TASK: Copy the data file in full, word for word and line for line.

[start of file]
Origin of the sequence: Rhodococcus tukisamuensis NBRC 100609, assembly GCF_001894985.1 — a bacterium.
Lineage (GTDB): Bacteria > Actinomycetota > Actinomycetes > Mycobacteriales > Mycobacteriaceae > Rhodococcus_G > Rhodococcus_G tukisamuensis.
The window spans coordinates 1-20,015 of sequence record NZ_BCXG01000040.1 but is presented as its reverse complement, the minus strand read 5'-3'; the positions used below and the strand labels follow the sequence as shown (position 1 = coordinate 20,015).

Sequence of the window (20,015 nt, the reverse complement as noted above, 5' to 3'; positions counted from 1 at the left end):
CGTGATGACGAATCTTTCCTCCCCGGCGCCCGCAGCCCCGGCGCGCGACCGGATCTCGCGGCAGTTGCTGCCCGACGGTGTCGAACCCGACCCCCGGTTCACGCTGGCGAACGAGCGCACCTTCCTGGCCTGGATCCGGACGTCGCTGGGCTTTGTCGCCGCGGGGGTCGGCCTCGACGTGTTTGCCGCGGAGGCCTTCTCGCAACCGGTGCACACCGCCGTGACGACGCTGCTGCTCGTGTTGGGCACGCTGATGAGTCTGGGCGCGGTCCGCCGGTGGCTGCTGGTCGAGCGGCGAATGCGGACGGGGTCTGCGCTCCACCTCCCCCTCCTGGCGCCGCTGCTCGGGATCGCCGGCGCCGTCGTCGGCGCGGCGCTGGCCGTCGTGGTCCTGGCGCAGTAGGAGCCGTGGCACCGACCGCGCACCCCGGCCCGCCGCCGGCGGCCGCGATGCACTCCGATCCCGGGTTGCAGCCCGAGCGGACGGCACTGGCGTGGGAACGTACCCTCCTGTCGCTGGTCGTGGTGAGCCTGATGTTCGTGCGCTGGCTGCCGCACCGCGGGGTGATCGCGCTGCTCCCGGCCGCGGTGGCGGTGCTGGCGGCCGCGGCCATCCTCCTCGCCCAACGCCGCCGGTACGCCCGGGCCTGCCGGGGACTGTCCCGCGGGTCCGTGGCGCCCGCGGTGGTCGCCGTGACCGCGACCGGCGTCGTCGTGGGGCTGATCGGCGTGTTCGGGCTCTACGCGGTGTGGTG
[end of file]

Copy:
Origin of the sequence: Rhodococcus tukisamuensis NBRC 100609, assembly GCF_001894985.1 — a bacterium.
Lineage (GTDB): Bacteria > Actinomycetota > Actinomycetes > Mycobacteriales > Mycobacteriaceae > Rhodococcus_G > Rhodococcus_G tukisamuensis.
The window spans coordinates 1-20,015 of sequence record NZ_BCXG01000040.1 but is presented as its reverse complement, the minus strand read 5'-3'; the positions used below and the strand labels follow the sequence as shown (position 1 = coordinate 20,015).

Sequence of the window (20,015 nt, the reverse complement as noted above, 5' to 3'; positions counted from 1 at the left end):
CGTGATGACGAATCTTTCCTCCCCGGCGCCCGCAGCCCCGGCGCGCGACCGGATCTCGCGGCAGTTGCTGCCCGACGGTGTCGAACCCGACCCCCGGTTCACGCTGGCGAACGAGCGCACCTTCCTGGCCTGGATCCGGACGTCGCTGGGCTTTGTCGCCGCGGGGGTCGGCCTCGACGTGTTTGCCGCGGAGGCCTTCTCGCAACCGGTGCACACCGCCGTGACGACGCTGCTGCTCGTGTTGGGCACGCTGATGAGTCTGGGCGCGGTCCGCCGGTGGCTGCTGGTCGAGCGGCGAATGCGGACGGGGTCTGCGCTCCACCTCCCCCTCCTGGCGCCGCTGCTCGGGATCGCCGGCGCCGTCGTCGGCGCGGCGCTGGCCGTCGTGGTCCTGGCGCAGTAGGAGCCGTGGCACCGACCGCGCACCCCGGCCCGCCGCCGGCGGCCGCGATGCACTCCGATCCCGGGTTGCAGCCCGAGCGGACGGCACTGGCGTGGGAACGTACCCTCCTGTCGCTGGTCGTGGTGAGCCTGATGTTCGTGCGCTGGCTGCCGCACCGCGGGGTGATCGCGCTGCTCCCGGCCGCGGTGGCGGTGCTGGCGGCCGCGGCCATCCTCCTCGCCCAACGCCGCCGGTACGCCCGGGCCTGCCGGGGACTGTCCCGCGGGTCCGTGGCGCCCGCGGTGGTCGCCGTGACCGCGACCGGCGTCGTCGTGGGGCTGATCGGCGTGTTCGGGCTCTACGCGGTGTGGTG